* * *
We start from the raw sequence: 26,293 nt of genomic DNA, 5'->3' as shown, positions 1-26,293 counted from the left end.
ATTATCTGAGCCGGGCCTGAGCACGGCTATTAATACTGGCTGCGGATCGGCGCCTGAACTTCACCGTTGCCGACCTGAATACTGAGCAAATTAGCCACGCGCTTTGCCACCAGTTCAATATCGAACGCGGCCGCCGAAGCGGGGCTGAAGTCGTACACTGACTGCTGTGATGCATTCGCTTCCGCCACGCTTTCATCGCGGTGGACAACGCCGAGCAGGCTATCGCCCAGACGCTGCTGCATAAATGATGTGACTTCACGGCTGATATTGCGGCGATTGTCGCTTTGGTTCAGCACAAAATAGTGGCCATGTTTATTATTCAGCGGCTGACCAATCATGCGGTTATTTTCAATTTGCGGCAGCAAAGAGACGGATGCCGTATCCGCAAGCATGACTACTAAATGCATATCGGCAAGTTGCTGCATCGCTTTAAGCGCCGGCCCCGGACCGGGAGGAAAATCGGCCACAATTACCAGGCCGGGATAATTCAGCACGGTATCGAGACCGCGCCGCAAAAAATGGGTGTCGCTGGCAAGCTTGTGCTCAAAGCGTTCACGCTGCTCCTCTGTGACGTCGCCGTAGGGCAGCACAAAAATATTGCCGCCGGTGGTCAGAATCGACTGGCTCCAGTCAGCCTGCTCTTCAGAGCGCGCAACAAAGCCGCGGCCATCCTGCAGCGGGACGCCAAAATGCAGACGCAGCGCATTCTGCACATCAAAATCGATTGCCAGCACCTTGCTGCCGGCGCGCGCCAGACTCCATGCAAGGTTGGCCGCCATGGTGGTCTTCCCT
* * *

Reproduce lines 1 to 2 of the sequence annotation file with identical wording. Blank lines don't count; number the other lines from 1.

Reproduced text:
We start from the raw sequence: 26,293 nt of genomic DNA, 5'->3' as shown, positions 1-26,293 counted from the left end.
ATTATCTGAGCCGGGCCTGAGCACGGCTATTAATACTGGCTGCGGATCGGCGCCTGAACTTCACCGTTGCCGACCTGAATACTGAGCAAATTAGCCACGCGCTTTGCCACCAGTTCAATATCGAACGCGGCCGCCGAAGCGGGGCTGAAGTCGTACACTGACTGCTGTGATGCATTCGCTTCCGCCACGCTTTCATCGCGGTGGACAACGCCGAGCAGGCTATCGCCCAGACGCTGCTGCATAAATGATGTGACTTCACGGCTGATATTGCGGCGATTGTCGCTTTGGTTCAGCACAAAATAGTGGCCATGTTTATTATTCAGCGGCTGACCAATCATGCGGTTATTTTCAATTTGCGGCAGCAAAGAGACGGATGCCGTATCCGCAAGCATGACTACTAAATGCATATCGGCAAGTTGCTGCATCGCTTTAAGCGCCGGCCCCGGACCGGGAGGAAAATCGGCCACAATTACCAGGCCGGGATAATTCAGCACGGTATCGAGACCGCGCCGCAAAAAATGGGTGTCGCTGGCAAGCTTGTGCTCAAAGCGTTCACGCTGCTCCTCTGTGACGTCGCCGTAGGGCAGCACAAAAATATTGCCGCCGGTGGTCAGAATCGACTGGCTCCAGTCAGCCTGCTCTTCAGAGCGCGCAACAAAGCCGCGGCCATCCTGCAGCGGGACGCCAAAATGCAGACGCAGCGCATTCTGCACATCAAAATCGATTGCCAGCACCTTGCTGCCGGCGCGCGCCAGACTCCATGCAAGGTTGGCCGCCATGGTGGTCTTCCCT